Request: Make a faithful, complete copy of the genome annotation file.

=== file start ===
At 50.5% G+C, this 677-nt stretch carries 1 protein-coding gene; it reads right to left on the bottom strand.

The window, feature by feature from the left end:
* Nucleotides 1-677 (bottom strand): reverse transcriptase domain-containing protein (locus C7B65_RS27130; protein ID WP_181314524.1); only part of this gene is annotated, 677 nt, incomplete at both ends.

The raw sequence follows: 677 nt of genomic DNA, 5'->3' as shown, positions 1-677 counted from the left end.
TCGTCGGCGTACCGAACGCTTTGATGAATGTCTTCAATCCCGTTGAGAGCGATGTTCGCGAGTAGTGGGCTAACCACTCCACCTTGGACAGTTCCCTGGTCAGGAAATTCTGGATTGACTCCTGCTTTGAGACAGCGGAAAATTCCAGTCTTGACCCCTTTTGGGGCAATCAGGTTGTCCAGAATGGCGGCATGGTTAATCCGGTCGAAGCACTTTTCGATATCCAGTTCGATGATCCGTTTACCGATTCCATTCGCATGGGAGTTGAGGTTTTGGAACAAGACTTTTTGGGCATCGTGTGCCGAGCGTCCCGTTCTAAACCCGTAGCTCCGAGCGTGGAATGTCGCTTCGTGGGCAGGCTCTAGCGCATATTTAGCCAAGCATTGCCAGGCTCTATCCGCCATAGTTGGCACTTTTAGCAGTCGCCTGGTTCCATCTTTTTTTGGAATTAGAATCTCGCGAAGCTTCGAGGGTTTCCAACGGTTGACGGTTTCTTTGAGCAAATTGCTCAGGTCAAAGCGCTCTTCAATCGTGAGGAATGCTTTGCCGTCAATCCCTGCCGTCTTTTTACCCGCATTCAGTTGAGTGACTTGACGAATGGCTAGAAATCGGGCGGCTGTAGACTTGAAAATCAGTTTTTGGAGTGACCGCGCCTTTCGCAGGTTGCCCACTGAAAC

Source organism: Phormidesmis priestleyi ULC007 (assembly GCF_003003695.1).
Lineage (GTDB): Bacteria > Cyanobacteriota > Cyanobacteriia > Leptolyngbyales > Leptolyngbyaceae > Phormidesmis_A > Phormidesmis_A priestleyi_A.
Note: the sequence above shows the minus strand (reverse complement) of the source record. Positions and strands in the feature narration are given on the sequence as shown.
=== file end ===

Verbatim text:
At 50.5% G+C, this 677-nt stretch carries 1 protein-coding gene; it reads right to left on the bottom strand.

The window, feature by feature from the left end:
* Nucleotides 1-677 (bottom strand): reverse transcriptase domain-containing protein (locus C7B65_RS27130; protein ID WP_181314524.1); only part of this gene is annotated, 677 nt, incomplete at both ends.

The raw sequence follows: 677 nt of genomic DNA, 5'->3' as shown, positions 1-677 counted from the left end.
TCGTCGGCGTACCGAACGCTTTGATGAATGTCTTCAATCCCGTTGAGAGCGATGTTCGCGAGTAGTGGGCTAACCACTCCACCTTGGACAGTTCCCTGGTCAGGAAATTCTGGATTGACTCCTGCTTTGAGACAGCGGAAAATTCCAGTCTTGACCCCTTTTGGGGCAATCAGGTTGTCCAGAATGGCGGCATGGTTAATCCGGTCGAAGCACTTTTCGATATCCAGTTCGATGATCCGTTTACCGATTCCATTCGCATGGGAGTTGAGGTTTTGGAACAAGACTTTTTGGGCATCGTGTGCCGAGCGTCCCGTTCTAAACCCGTAGCTCCGAGCGTGGAATGTCGCTTCGTGGGCAGGCTCTAGCGCATATTTAGCCAAGCATTGCCAGGCTCTATCCGCCATAGTTGGCACTTTTAGCAGTCGCCTGGTTCCATCTTTTTTTGGAATTAGAATCTCGCGAAGCTTCGAGGGTTTCCAACGGTTGACGGTTTCTTTGAGCAAATTGCTCAGGTCAAAGCGCTCTTCAATCGTGAGGAATGCTTTGCCGTCAATCCCTGCCGTCTTTTTACCCGCATTCAGTTGAGTGACTTGACGAATGGCTAGAAATCGGGCGGCTGTAGACTTGAAAATCAGTTTTTGGAGTGACCGCGCCTTTCGCAGGTTGCCCACTGAAAC

Source organism: Phormidesmis priestleyi ULC007 (assembly GCF_003003695.1).
Lineage (GTDB): Bacteria > Cyanobacteriota > Cyanobacteriia > Leptolyngbyales > Leptolyngbyaceae > Phormidesmis_A > Phormidesmis_A priestleyi_A.
Note: the sequence above shows the minus strand (reverse complement) of the source record. Positions and strands in the feature narration are given on the sequence as shown.